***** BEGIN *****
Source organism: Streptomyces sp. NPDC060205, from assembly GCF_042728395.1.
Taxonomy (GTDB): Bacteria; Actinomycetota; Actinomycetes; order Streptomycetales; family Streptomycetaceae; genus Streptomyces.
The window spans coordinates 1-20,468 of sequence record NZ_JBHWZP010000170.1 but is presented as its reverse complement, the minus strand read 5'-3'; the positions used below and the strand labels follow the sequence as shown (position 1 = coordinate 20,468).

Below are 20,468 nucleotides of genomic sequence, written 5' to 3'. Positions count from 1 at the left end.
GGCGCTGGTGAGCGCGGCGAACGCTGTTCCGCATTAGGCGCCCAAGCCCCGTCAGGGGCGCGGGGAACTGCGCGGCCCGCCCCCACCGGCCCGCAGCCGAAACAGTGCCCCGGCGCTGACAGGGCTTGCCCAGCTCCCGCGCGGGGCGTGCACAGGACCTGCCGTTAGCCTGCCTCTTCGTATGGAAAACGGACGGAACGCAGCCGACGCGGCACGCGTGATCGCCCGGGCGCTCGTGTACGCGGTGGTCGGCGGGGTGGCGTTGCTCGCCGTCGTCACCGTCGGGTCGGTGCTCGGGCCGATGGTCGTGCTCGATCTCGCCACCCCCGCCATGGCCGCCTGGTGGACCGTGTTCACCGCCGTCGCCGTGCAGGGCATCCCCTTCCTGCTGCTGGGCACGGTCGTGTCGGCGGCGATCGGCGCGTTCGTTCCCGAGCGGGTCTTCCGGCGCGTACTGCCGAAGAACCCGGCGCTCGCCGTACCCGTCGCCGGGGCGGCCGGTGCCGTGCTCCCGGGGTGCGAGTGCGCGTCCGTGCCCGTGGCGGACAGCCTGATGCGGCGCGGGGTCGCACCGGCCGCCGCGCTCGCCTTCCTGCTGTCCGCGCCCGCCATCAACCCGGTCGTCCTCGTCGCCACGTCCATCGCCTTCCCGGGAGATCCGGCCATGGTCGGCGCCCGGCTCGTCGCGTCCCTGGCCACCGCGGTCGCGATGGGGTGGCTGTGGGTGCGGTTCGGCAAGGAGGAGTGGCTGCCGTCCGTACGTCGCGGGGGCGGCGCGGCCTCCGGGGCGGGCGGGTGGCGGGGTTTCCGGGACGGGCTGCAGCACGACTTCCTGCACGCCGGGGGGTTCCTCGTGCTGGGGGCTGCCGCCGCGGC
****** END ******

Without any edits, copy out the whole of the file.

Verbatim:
Source organism: Streptomyces sp. NPDC060205, from assembly GCF_042728395.1.
Taxonomy (GTDB): Bacteria; Actinomycetota; Actinomycetes; order Streptomycetales; family Streptomycetaceae; genus Streptomyces.
The window spans coordinates 1-20,468 of sequence record NZ_JBHWZP010000170.1 but is presented as its reverse complement, the minus strand read 5'-3'; the positions used below and the strand labels follow the sequence as shown (position 1 = coordinate 20,468).

Below are 20,468 nucleotides of genomic sequence, written 5' to 3'. Positions count from 1 at the left end.
GGCGCTGGTGAGCGCGGCGAACGCTGTTCCGCATTAGGCGCCCAAGCCCCGTCAGGGGCGCGGGGAACTGCGCGGCCCGCCCCCACCGGCCCGCAGCCGAAACAGTGCCCCGGCGCTGACAGGGCTTGCCCAGCTCCCGCGCGGGGCGTGCACAGGACCTGCCGTTAGCCTGCCTCTTCGTATGGAAAACGGACGGAACGCAGCCGACGCGGCACGCGTGATCGCCCGGGCGCTCGTGTACGCGGTGGTCGGCGGGGTGGCGTTGCTCGCCGTCGTCACCGTCGGGTCGGTGCTCGGGCCGATGGTCGTGCTCGATCTCGCCACCCCCGCCATGGCCGCCTGGTGGACCGTGTTCACCGCCGTCGCCGTGCAGGGCATCCCCTTCCTGCTGCTGGGCACGGTCGTGTCGGCGGCGATCGGCGCGTTCGTTCCCGAGCGGGTCTTCCGGCGCGTACTGCCGAAGAACCCGGCGCTCGCCGTACCCGTCGCCGGGGCGGCCGGTGCCGTGCTCCCGGGGTGCGAGTGCGCGTCCGTGCCCGTGGCGGACAGCCTGATGCGGCGCGGGGTCGCACCGGCCGCCGCGCTCGCCTTCCTGCTGTCCGCGCCCGCCATCAACCCGGTCGTCCTCGTCGCCACGTCCATCGCCTTCCCGGGAGATCCGGCCATGGTCGGCGCCCGGCTCGTCGCGTCCCTGGCCACCGCGGTCGCGATGGGGTGGCTGTGGGTGCGGTTCGGCAAGGAGGAGTGGCTGCCGTCCGTACGTCGCGGGGGCGGCGCGGCCTCCGGGGCGGGCGGGTGGCGGGGTTTCCGGGACGGGCTGCAGCACGACTTCCTGCACGCCGGGGGGTTCCTCGTGCTGGGGGCTGCCGCCGCGGC